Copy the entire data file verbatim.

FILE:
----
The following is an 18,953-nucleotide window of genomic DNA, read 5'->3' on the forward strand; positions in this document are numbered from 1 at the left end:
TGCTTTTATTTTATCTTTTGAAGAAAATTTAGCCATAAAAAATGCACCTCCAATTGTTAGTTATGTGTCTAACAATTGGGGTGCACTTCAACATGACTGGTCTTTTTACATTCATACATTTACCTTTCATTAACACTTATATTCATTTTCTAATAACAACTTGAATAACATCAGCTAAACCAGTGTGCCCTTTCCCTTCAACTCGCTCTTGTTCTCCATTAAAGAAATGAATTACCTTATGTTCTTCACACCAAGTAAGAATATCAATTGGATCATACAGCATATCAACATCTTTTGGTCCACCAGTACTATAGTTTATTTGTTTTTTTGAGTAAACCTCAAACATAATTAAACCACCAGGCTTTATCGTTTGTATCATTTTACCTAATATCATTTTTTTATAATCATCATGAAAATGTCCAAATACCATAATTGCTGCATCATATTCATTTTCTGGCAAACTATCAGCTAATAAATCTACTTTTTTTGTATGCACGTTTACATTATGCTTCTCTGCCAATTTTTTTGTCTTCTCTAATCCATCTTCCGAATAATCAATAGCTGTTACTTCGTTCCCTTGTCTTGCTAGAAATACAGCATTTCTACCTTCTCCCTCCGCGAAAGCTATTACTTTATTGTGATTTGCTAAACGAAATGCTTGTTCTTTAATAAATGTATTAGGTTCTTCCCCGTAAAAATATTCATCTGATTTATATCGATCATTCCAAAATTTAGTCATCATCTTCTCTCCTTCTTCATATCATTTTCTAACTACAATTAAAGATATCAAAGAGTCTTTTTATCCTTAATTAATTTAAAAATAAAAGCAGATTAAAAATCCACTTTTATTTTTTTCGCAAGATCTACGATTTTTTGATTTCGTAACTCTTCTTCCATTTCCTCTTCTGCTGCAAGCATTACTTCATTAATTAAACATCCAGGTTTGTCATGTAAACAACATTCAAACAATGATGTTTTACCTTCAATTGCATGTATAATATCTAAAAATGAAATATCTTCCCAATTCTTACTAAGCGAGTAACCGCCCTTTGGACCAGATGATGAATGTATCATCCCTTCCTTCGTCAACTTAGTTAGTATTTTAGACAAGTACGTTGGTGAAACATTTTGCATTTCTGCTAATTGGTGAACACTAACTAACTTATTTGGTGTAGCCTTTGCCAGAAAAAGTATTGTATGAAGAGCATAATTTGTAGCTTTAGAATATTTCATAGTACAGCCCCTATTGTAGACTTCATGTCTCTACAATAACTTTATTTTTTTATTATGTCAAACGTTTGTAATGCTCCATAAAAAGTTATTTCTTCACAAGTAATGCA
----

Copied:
The following is an 18,953-nucleotide window of genomic DNA, read 5'->3' on the forward strand; positions in this document are numbered from 1 at the left end:
TGCTTTTATTTTATCTTTTGAAGAAAATTTAGCCATAAAAAATGCACCTCCAATTGTTAGTTATGTGTCTAACAATTGGGGTGCACTTCAACATGACTGGTCTTTTTACATTCATACATTTACCTTTCATTAACACTTATATTCATTTTCTAATAACAACTTGAATAACATCAGCTAAACCAGTGTGCCCTTTCCCTTCAACTCGCTCTTGTTCTCCATTAAAGAAATGAATTACCTTATGTTCTTCACACCAAGTAAGAATATCAATTGGATCATACAGCATATCAACATCTTTTGGTCCACCAGTACTATAGTTTATTTGTTTTTTTGAGTAAACCTCAAACATAATTAAACCACCAGGCTTTATCGTTTGTATCATTTTACCTAATATCATTTTTTTATAATCATCATGAAAATGTCCAAATACCATAATTGCTGCATCATATTCATTTTCTGGCAAACTATCAGCTAATAAATCTACTTTTTTTGTATGCACGTTTACATTATGCTTCTCTGCCAATTTTTTTGTCTTCTCTAATCCATCTTCCGAATAATCAATAGCTGTTACTTCGTTCCCTTGTCTTGCTAGAAATACAGCATTTCTACCTTCTCCCTCCGCGAAAGCTATTACTTTATTGTGATTTGCTAAACGAAATGCTTGTTCTTTAATAAATGTATTAGGTTCTTCCCCGTAAAAATATTCATCTGATTTATATCGATCATTCCAAAATTTAGTCATCATCTTCTCTCCTTCTTCATATCATTTTCTAACTACAATTAAAGATATCAAAGAGTCTTTTTATCCTTAATTAATTTAAAAATAAAAGCAGATTAAAAATCCACTTTTATTTTTTTCGCAAGATCTACGATTTTTTGATTTCGTAACTCTTCTTCCATTTCCTCTTCTGCTGCAAGCATTACTTCATTAATTAAACATCCAGGTTTGTCATGTAAACAACATTCAAACAATGATGTTTTACCTTCAATTGCATGTATAATATCTAAAAATGAAATATCTTCCCAATTCTTACTAAGCGAGTAACCGCCCTTTGGACCAGATGATGAATGTATCATCCCTTCCTTCGTCAACTTAGTTAGTATTTTAGACAAGTACGTTGGTGAAACATTTTGCATTTCTGCTAATTGGTGAACACTAACTAACTTATTTGGTGTAGCCTTTGCCAGAAAAAGTATTGTATGAAGAGCATAATTTGTAGCTTTAGAATATTTCATAGTACAGCCCCTATTGTAGACTTCATGTCTCTACAATAACTTTATTTTTTTATTATGTCAAACGTTTGTAATGCTCCATAAAAAGTTATTTCTTCACAAGTAATGCA